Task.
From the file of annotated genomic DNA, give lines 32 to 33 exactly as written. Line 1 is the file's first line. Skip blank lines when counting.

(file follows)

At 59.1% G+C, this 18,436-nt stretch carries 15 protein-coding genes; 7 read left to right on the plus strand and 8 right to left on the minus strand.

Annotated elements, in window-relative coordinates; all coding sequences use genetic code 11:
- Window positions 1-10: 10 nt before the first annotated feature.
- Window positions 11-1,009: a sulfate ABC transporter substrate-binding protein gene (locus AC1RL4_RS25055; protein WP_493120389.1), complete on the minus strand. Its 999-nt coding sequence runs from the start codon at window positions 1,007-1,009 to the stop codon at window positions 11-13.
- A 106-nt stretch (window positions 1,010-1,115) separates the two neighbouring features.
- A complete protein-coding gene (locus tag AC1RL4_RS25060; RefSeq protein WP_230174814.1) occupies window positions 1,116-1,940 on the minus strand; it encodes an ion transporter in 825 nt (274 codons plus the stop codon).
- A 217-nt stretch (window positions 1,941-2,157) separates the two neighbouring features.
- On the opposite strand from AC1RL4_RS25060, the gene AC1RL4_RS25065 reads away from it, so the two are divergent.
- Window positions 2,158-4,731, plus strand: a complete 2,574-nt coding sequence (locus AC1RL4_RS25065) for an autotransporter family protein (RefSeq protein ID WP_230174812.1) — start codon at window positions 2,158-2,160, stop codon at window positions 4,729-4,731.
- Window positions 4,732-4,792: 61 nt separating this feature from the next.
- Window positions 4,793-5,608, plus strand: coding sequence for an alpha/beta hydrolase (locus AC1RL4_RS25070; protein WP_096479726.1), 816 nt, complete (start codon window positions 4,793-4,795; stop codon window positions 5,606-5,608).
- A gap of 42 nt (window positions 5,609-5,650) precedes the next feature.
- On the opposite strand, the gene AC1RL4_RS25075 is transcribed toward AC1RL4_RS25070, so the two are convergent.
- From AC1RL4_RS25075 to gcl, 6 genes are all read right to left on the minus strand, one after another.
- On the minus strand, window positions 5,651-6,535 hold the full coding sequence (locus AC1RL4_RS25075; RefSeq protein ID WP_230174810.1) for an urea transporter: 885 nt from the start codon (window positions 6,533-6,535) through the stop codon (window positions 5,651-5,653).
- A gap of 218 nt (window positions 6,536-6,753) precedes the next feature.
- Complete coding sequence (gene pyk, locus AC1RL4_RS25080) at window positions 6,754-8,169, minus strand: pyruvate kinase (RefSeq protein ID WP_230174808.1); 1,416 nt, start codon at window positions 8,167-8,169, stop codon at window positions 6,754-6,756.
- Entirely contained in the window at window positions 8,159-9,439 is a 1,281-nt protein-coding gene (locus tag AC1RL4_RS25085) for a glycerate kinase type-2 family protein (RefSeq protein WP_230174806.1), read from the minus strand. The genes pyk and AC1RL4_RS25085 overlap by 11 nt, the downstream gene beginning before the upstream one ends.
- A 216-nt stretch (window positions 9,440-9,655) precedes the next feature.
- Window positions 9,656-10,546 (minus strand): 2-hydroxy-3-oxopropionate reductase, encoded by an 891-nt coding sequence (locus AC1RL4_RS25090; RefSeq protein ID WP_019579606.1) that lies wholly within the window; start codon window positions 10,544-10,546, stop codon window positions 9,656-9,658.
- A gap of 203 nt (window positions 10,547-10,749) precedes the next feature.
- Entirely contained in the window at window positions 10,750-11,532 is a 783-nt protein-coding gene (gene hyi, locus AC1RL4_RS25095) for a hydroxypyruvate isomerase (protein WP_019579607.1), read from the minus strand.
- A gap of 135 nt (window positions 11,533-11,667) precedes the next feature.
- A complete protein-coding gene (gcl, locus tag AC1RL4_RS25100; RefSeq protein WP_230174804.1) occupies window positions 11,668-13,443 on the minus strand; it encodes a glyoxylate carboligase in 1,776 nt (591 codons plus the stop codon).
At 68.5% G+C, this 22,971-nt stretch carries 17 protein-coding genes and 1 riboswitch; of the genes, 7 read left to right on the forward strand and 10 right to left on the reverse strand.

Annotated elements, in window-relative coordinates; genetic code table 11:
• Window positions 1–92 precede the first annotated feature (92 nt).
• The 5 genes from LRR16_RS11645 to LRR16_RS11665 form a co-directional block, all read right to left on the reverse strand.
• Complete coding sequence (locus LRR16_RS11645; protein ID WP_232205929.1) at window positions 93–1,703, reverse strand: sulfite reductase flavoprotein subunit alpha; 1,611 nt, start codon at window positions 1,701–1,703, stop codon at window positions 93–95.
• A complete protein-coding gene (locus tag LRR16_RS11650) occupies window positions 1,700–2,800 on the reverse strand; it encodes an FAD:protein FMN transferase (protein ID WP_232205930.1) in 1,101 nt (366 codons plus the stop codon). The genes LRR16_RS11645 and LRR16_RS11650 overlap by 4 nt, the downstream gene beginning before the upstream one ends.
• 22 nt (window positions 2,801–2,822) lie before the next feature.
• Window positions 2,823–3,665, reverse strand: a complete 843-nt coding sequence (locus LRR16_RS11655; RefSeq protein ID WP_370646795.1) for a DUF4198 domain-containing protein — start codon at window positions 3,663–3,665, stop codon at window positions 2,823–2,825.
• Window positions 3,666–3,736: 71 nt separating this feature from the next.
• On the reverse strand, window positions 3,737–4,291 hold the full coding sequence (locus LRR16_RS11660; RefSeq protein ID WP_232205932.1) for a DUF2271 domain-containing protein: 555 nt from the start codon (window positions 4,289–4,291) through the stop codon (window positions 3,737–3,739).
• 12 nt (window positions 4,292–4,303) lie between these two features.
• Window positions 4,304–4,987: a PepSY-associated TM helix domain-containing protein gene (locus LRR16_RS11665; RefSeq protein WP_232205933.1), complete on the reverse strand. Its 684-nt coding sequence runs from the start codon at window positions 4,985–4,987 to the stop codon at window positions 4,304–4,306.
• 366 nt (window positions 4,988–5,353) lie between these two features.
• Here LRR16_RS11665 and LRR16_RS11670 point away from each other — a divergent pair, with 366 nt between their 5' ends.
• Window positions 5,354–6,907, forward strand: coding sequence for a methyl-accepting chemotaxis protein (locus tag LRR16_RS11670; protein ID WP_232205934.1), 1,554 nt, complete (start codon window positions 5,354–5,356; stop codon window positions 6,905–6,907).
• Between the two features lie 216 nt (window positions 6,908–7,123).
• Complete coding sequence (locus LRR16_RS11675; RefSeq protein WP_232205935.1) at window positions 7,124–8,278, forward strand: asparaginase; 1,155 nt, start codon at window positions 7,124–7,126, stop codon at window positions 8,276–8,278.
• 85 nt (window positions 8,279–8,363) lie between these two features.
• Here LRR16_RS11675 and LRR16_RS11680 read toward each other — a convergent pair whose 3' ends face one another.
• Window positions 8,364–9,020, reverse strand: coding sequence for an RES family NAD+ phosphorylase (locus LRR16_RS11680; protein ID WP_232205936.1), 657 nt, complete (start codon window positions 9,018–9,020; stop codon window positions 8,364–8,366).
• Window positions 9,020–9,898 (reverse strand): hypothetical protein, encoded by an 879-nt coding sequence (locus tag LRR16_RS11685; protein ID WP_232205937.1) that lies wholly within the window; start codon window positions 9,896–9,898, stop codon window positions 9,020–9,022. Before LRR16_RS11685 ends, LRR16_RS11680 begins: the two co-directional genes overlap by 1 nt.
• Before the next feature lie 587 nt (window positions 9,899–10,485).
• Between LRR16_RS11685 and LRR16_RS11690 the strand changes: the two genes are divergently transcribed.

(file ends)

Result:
• Window positions 2,823–3,665, reverse strand: a complete 843-nt coding sequence (locus LRR16_RS11655; RefSeq protein ID WP_370646795.1) for a DUF4198 domain-containing protein — start codon at window positions 3,663–3,665, stop codon at window positions 2,823–2,825.
• Window positions 3,666–3,736: 71 nt separating this feature from the next.